David Bourget (Western Ontario)
David Chalmers (ANU, NYU)
Rafael De Clercq
Ezio Di Nucci
Jack Alan Reynolds
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Artificial Intelligence 47:139-159 (1991)
Artificial intelligence research has foundered on the issue of representation. When intelligence is approached in an incremental manner, with strict reliance on interfacing to the real world through perception and action, reliance on representation disappears. In this paper we outline our approach to incrementally building complete intelligent Creatures. The fundamental decomposition of the intelligent system is not into independent information processing units which must interface with each other via representations. Instead, the intelligent system is decomposed into independent and parallel activity producers which all interface directly to the world through perception and action, rather than interface to each other particularly much. The notions of central and peripheral systems evaporateeverything is both central and peripheral. Based on these principles we have built a very successful series of mobile robots which operate without supervision as Creatures in standard office environments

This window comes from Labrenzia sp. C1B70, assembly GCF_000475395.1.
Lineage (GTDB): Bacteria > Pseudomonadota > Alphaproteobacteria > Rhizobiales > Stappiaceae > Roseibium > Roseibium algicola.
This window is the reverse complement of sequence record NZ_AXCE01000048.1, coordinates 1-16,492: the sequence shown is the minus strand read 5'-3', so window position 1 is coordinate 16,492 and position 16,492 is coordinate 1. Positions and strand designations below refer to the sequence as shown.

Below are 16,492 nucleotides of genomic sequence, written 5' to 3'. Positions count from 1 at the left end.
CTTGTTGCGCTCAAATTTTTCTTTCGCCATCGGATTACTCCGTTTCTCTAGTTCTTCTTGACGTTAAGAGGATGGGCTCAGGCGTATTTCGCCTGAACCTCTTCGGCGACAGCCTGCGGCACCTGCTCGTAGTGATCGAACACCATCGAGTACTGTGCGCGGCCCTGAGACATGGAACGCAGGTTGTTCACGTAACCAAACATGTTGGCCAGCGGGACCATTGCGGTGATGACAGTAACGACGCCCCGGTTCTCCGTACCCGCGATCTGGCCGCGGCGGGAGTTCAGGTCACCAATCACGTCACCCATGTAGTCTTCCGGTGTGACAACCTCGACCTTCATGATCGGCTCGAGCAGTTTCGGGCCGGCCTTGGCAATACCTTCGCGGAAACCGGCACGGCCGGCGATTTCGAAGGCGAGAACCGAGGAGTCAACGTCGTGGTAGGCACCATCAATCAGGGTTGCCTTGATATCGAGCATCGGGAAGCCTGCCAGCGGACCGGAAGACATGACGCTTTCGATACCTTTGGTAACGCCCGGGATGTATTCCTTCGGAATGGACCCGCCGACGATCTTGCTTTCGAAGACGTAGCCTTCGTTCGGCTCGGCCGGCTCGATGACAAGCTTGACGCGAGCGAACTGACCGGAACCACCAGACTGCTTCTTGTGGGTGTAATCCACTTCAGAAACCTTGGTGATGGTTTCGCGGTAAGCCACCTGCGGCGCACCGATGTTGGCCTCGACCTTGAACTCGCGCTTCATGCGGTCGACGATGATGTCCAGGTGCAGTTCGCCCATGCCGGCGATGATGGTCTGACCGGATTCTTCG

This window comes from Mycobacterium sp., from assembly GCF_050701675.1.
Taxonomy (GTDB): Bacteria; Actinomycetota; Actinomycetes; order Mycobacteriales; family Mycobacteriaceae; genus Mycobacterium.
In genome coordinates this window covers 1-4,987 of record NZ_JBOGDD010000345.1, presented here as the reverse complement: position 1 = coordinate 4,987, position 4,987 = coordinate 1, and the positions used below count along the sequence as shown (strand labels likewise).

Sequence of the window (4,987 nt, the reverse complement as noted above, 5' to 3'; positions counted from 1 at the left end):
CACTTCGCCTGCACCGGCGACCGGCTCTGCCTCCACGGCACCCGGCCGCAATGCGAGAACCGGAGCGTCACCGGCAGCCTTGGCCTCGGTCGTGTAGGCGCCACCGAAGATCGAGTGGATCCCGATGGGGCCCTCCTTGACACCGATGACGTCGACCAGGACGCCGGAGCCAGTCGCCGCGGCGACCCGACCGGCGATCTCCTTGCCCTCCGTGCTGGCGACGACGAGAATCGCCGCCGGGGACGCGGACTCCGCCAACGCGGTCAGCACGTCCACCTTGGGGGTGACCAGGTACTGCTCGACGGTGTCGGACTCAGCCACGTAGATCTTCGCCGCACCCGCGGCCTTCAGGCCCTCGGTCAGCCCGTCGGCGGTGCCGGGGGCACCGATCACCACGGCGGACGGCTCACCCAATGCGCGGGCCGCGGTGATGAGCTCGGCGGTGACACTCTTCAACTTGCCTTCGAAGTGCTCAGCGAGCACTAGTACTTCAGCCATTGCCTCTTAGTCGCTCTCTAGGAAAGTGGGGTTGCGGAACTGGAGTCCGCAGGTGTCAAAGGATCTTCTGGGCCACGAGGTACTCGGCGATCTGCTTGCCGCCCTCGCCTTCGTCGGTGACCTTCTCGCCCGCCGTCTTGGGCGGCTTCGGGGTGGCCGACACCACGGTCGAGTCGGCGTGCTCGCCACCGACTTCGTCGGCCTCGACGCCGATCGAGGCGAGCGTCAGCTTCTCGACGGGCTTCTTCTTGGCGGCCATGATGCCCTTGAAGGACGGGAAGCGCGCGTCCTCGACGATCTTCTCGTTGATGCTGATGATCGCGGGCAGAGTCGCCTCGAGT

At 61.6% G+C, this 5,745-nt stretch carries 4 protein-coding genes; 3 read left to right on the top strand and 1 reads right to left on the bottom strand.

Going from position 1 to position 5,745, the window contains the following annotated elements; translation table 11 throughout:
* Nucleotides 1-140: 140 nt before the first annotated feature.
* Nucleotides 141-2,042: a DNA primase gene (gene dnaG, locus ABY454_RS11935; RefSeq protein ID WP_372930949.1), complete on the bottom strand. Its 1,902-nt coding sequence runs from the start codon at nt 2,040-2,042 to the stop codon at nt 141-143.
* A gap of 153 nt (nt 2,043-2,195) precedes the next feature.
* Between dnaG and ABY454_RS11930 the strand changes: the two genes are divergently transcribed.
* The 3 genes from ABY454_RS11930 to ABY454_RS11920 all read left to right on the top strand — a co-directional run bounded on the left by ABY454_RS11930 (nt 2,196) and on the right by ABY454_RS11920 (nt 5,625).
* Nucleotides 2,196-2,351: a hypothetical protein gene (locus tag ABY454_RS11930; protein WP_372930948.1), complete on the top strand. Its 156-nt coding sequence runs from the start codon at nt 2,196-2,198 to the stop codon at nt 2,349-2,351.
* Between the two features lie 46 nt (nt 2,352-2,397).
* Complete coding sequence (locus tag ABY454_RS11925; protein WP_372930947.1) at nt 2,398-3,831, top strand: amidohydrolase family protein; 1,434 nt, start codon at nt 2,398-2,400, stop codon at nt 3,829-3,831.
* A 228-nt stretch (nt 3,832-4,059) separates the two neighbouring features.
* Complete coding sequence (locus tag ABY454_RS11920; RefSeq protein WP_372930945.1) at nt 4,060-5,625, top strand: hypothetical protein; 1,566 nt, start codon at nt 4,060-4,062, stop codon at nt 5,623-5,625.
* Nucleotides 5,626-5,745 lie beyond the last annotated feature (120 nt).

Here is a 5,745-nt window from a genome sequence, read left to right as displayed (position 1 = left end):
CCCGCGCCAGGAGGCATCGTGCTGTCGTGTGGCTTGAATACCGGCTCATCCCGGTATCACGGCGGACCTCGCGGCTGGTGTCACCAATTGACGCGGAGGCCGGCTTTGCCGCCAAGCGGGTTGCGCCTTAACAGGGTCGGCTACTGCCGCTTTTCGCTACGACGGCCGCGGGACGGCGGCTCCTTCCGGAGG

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Daniel A. Wilkenfeld (2013). Understanding as Representation Manipulability. Synthese 190 (6):997-1016.
Andreas K. Engel, Alexander Maye, Martin Kurthen & Peter König (2013). Where's the Action? The Pragmatic Turn in Cognitive Science. Trends in Cognitive Sciences 17 (5):202-209.
Jakob Hohwy (2014). The Self‐Evidencing Brain. Noûs 48 (1).
J. Adam Carter, Jesper Kallestrup, S. Orestis Palermos & Duncan Pritchard (2014). Varieties of Externalism. Philosophical Issues 24 (1):63-109.
Andy Clark (1999). An Embodied Cognitive Science? Trends in Cognitive Sciences 3 (9):345-351.
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